@Ironscarf: I just think it's divisive in the long run... How 'black' do you have to be to be able to participate in a Miss Black America pageant? If I'm one-quarter black, is that enough? Is one half enough? How do you measure such things...? I have a fair amount of Native American ancestry... Can Native Americans have their own pageant...? Can my daughter (who is blonde and blue-eyed) participate? Is it right if they disallow her? I think exclusive singling out of any race for ill reasons, or for what is perceived to be good reasons, is never a good thing. I strongly agree with you that efforts had to be made to include ALL races, but making exclusive things based on race, in attempt to balance history... I fail to see the wisdom!

Ironscarf at 4:13PM, Feb. 27, 2015

Sorry Hippie :( . So the reason that comic stood out to me was because it suddenly opened my eyes to the lack of representation of various groups in the media I knew. I come from a very multi cultural area but somehow I hadn't noticed this disparity before. Then there was Luke Cage Power man and also The Falcon, who used to be in Captain America. He was the first African-American superhero, at least in the mainstream comics. Marvel were clearly trying to move with the times, although black women didn't seem to get in on the act. On which topic, if you're black and female and make comics, you can get proactive by joining The Ormes Society at http://theormessociety.com/ (sorry Kim!)

Ironscarf at 3:53PM, Feb. 27, 2015

I get a little nervous when people say things like Black History Month or Miss Black America are part of the problem. There needed to be Miss Black America because no black woman was ever going to be Miss America. Without the black history movement, people wouldn't know black history existed at all. Louis Armstrong was probably the greatest musical genius of the 20th century, but he had to play a ridiculous stereotype to be heard, if he was heard at all on white radio. When Nina Simone made Young Gifted and Black and James Brown Said It Loud about how he was Black And Proud, these were shocking, revolutionary things. It's not that long ago people! I was shocked myself when I walked into a newsagent in 1976 and saw issue one of Black Goliath (remember him? - I guess not!). That was the first time I'd seen a black superhero get his own title (they never had Black Panther, who I knew from The Avengers too) and I didn't have the few pence to buy it! I finally did get ten years later.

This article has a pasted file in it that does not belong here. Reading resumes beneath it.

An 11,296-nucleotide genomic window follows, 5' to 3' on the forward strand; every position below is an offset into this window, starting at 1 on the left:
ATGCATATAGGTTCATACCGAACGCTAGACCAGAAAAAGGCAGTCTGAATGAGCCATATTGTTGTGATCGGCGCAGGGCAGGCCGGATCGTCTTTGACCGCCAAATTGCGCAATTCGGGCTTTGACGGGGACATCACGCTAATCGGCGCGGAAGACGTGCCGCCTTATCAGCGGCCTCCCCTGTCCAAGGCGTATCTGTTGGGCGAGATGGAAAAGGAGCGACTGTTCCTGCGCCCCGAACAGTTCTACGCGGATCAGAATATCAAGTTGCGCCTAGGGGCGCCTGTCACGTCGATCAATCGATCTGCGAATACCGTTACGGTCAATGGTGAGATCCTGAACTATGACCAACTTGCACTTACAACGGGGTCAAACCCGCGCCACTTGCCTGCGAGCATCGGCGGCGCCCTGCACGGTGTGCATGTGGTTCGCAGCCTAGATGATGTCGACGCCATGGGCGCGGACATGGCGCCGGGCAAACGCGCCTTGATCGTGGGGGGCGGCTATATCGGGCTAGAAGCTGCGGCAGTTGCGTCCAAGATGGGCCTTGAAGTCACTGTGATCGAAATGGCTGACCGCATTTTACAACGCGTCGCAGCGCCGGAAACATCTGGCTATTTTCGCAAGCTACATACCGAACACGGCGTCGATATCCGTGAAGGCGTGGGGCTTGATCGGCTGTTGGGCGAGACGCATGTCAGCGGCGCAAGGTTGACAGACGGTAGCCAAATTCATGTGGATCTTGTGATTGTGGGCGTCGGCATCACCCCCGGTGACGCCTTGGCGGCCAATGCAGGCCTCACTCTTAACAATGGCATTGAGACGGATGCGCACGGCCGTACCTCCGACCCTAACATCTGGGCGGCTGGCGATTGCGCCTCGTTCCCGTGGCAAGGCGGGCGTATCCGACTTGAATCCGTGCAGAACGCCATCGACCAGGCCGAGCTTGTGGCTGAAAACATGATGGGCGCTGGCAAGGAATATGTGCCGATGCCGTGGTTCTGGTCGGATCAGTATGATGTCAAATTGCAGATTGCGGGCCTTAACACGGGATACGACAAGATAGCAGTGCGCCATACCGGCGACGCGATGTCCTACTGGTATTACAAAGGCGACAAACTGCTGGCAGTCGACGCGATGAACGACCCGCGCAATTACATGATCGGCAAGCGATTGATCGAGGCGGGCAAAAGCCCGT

HippieVan at 3:37PM, Feb. 27, 2015

Oh Jesus, just logged off Facebook because everyone was talking about Leonard Nimoy and I'm feeling broken-hearted. :(

Ironscarf at 3:29PM, Feb. 27, 2015

Leonard Nimoy writes as Mr.Spock in teen mag Fave, 1968. He is responding to a letter from a mixed race girl who was having trouble fitting in. http://mystartrekscrapbook.blogspot.co.uk/2013/02/1968-article-spock-teenage-outcast.html

tupapayon at 2:10PM, Feb. 27, 2015

A little unrelated… I've just heard about Leonard Nimoy, he passed away… Spock Lives!… though he could be used as an example how his ethnicity affected his portrayal of Spock…

KimLuster at 10:20AM, Feb. 27, 2015

@Hippie: DeadFingers does has a HUGE archive but it's totally worth reading the whole thing!! It is EPIC!!

Peipei at 9:46AM, Feb. 27, 2015